will be their meeting, right? how do you think trump will conduct himself in the run up to that meeting? will he attack paul ryan? in his comments, he seems relatively measured to me. he has not whipped out some horrible nickname. he is not really attacking him. he's expressing befuddlement. which suggested me he wants detente. katy: this could change at any moment. i don't think he's necessarily going to try to provoke paul ryan anymore. despite what he says in the campaign trail, he does need the republican establishment to unify behind him at least in some degree to start fundraising for this campaign. he's going up against hillary clinton potentially, and she will be running what should be about a $1 billion campaign. he will need to find a way to make amends with the republican establishment and convince not just the other politicians, but fundraisers to come out and fund raise for him, and give him money. because he will not win unless he will be able to go up against her with a real -- with real money backing him on his side, and ads against her and all the
various things that campaigns have in place, in order to take out a competitor. mark: katy, i'm told by sources familiar with paul ryan's operation that the ryan team did not call donald trump's team before the interview the ryan did. kind of extraordinary at this stage that they would not have given him a heads up. i'm wondering if you think that's kind of a misditch or if there is not a lot of commerce between the two parties, except through reince priebus. katy: i don't think there's much relationship there. if you will, i think that paul manafort behind the scenes and a number of their other operatives are trying to reach out to the folks who run washington, but donald trump himself is waiting for them to call him. i have spoken to corey lewandowski many times about it. whenever i've asked to have you spoken with, he said, donald trump is open to talking to anybody. my sense is the campaign is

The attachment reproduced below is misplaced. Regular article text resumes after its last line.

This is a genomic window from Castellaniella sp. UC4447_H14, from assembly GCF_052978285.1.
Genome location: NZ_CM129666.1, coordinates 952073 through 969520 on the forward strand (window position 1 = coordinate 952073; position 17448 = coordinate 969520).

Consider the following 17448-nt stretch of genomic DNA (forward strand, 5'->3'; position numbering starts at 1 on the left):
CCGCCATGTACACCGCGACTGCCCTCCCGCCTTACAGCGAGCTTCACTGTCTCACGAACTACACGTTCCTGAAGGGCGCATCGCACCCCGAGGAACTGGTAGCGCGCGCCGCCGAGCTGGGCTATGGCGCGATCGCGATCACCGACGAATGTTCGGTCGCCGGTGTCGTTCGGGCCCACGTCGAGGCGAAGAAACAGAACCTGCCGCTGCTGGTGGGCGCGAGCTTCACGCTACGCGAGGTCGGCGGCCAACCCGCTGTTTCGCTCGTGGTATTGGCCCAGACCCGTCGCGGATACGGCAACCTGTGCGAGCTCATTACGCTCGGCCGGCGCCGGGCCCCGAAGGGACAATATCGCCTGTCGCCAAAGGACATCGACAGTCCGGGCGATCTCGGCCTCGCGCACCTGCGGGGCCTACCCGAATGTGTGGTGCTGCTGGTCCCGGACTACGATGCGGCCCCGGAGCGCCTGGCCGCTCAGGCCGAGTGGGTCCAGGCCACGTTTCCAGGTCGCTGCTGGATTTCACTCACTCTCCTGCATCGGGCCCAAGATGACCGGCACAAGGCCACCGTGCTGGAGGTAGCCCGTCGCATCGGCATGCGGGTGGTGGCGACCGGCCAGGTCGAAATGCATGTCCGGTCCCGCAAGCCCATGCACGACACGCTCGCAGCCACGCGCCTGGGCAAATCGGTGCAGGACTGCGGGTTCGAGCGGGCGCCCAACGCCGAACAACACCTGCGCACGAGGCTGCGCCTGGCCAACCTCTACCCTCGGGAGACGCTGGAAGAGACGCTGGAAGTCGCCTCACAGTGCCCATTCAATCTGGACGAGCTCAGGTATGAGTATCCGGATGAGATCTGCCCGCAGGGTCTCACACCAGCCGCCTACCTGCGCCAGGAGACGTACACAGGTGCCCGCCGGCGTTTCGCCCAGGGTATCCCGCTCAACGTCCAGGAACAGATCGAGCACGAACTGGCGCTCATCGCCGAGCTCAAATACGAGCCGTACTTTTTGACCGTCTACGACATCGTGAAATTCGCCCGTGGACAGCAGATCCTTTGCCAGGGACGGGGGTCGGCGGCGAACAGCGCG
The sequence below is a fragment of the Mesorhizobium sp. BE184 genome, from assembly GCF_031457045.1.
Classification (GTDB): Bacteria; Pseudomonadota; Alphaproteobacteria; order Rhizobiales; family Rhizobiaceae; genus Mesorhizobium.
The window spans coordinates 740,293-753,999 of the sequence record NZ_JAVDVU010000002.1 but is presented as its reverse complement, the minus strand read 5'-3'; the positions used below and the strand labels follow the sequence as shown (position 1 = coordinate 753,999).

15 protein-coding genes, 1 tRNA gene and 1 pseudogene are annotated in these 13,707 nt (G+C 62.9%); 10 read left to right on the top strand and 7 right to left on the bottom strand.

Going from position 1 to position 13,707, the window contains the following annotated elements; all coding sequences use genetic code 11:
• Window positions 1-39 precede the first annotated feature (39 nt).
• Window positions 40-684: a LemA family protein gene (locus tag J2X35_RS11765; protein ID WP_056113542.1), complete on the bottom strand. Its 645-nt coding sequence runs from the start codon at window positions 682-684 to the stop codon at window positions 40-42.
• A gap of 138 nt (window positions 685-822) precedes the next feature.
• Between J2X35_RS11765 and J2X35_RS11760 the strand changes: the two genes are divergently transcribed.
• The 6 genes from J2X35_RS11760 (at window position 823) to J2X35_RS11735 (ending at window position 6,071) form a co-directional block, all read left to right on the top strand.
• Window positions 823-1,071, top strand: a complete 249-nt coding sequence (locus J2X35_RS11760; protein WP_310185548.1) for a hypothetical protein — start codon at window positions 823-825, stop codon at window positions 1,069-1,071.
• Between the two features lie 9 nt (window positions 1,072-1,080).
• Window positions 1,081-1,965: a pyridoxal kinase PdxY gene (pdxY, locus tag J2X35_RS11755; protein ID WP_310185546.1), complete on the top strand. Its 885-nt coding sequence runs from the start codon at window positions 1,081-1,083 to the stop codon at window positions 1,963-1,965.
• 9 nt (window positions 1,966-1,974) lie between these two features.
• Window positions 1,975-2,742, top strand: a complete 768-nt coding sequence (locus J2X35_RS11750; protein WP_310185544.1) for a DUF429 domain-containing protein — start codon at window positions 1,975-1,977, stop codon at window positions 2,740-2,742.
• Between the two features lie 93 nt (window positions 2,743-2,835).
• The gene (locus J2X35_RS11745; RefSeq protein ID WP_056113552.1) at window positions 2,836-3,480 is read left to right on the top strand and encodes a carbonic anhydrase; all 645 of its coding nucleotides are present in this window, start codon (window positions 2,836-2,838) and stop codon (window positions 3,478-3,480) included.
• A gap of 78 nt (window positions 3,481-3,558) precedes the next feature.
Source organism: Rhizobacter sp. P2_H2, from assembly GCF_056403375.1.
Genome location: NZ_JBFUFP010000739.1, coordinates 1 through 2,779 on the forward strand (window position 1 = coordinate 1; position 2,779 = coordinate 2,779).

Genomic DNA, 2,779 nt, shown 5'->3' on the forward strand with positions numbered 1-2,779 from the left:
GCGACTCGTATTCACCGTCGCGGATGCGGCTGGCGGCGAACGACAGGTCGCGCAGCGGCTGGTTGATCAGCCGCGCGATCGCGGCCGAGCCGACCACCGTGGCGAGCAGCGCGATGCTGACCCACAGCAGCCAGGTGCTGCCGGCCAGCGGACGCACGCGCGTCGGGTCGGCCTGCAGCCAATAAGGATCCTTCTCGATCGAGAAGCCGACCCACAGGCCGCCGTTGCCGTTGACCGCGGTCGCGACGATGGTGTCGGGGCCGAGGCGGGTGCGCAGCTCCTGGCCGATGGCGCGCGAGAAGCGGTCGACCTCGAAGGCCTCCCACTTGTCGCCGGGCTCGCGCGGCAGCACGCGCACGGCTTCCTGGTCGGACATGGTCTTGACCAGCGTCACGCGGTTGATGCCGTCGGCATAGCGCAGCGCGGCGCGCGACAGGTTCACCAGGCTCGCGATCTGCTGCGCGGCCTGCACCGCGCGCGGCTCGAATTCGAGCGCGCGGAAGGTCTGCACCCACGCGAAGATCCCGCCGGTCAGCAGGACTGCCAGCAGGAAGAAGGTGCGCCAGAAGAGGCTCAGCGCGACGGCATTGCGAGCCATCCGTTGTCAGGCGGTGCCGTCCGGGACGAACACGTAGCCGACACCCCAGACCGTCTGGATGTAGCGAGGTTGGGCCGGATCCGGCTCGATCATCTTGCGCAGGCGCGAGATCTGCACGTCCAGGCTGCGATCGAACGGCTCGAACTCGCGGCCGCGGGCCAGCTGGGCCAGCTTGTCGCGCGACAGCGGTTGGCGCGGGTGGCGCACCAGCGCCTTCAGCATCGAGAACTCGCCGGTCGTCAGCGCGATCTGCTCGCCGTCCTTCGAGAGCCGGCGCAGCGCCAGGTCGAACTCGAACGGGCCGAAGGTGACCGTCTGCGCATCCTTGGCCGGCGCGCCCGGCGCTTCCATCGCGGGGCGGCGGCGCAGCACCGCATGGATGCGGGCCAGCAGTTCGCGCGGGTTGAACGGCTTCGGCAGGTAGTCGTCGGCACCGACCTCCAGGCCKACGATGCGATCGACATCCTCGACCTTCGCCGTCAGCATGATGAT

waiting for these republican leaders and politicians to reach out to him. and without doing that, there isn't much interaction between the campaign. i could be wrong. but that is certainly my sense of things. i know that manafort and others are trying to smooth things over a lot. with the rnc and with those on capitol hill. but so far it's very telling that the only real emphatic endorsement for a senator has been joe sessions. and the rest of them, they have said they will always endorse the republican nominee, or they have not endorsed at all, mike like lindsey graham. no one was expecting lindsey graham to endorse donald trump after this entire campaign so far. mark: and the donald trump putting an incredibly acerbic statement out about lindsey graham. nbc's katy tur with an extraordinarily lifelike background behind her. [laughter] coming up, with trump as the nominee, how republican house